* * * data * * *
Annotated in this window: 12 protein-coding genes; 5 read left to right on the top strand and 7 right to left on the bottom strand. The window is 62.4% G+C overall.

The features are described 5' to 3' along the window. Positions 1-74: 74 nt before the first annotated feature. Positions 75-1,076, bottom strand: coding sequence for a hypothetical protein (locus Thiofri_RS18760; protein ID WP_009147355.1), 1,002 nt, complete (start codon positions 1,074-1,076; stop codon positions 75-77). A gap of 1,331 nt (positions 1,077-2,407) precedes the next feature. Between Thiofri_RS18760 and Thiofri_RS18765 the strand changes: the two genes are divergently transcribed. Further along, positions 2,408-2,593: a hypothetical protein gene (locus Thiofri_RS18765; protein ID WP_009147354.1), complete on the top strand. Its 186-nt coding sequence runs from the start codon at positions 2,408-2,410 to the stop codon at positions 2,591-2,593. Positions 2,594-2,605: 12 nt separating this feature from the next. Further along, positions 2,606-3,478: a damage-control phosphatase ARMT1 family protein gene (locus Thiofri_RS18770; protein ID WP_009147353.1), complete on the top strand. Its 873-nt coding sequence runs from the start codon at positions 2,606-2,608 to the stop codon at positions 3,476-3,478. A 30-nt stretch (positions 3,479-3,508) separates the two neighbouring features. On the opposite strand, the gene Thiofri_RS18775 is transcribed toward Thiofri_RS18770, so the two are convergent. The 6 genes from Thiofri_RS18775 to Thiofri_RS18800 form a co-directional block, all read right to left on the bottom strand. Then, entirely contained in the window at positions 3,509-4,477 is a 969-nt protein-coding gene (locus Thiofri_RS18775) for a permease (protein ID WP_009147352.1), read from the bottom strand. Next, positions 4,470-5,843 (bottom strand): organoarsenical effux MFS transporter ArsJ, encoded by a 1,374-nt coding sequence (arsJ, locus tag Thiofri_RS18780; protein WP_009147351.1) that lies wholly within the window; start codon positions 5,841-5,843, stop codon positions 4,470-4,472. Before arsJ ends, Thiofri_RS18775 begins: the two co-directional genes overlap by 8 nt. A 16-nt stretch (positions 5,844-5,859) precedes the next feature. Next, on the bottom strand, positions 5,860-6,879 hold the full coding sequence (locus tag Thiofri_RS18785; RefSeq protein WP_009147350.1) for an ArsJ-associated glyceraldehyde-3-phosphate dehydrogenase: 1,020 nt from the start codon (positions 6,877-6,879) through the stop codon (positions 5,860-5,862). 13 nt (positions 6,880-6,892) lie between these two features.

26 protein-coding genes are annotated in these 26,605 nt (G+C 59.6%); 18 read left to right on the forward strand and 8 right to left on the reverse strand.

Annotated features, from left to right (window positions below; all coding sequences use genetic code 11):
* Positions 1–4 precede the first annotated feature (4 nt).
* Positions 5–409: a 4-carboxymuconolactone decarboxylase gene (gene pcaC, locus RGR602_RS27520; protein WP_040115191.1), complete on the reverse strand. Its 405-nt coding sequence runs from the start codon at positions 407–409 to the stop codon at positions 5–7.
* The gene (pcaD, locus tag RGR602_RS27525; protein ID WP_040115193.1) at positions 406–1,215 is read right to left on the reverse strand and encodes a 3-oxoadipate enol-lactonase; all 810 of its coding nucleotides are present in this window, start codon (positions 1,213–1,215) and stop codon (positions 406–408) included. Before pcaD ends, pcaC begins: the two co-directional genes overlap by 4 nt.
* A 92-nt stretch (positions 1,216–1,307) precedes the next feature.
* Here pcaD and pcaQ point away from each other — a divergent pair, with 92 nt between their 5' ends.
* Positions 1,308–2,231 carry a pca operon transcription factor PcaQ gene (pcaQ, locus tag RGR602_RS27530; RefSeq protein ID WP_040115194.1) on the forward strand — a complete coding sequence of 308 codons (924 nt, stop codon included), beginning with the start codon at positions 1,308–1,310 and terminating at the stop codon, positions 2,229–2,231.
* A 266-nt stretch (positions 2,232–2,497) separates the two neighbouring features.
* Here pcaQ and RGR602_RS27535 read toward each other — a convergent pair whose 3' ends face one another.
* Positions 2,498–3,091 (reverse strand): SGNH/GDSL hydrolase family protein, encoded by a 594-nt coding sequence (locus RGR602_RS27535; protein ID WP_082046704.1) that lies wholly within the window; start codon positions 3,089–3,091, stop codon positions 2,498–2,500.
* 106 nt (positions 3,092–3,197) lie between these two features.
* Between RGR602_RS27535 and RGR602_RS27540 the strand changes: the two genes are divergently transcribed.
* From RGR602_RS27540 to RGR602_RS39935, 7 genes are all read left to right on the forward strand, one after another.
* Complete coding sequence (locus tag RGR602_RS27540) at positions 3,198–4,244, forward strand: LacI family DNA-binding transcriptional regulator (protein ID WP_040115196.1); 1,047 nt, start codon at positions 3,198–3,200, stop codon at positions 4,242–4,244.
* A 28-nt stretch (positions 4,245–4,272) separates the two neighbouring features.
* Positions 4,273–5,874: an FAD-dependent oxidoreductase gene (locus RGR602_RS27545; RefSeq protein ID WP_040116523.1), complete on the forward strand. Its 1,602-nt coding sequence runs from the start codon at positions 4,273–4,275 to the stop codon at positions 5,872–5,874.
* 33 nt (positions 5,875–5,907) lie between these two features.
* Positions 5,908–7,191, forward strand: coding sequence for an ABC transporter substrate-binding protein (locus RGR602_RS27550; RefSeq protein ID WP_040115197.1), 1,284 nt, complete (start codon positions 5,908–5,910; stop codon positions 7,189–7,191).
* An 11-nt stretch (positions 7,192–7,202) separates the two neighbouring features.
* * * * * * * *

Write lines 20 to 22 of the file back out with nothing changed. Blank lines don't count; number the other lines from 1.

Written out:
* 33 nt (positions 5,875–5,907) lie between these two features.
* Positions 5,908–7,191, forward strand: coding sequence for an ABC transporter substrate-binding protein (locus RGR602_RS27550; RefSeq protein ID WP_040115197.1), 1,284 nt, complete (start codon positions 5,908–5,910; stop codon positions 7,189–7,191).
* An 11-nt stretch (positions 7,192–7,202) separates the two neighbouring features.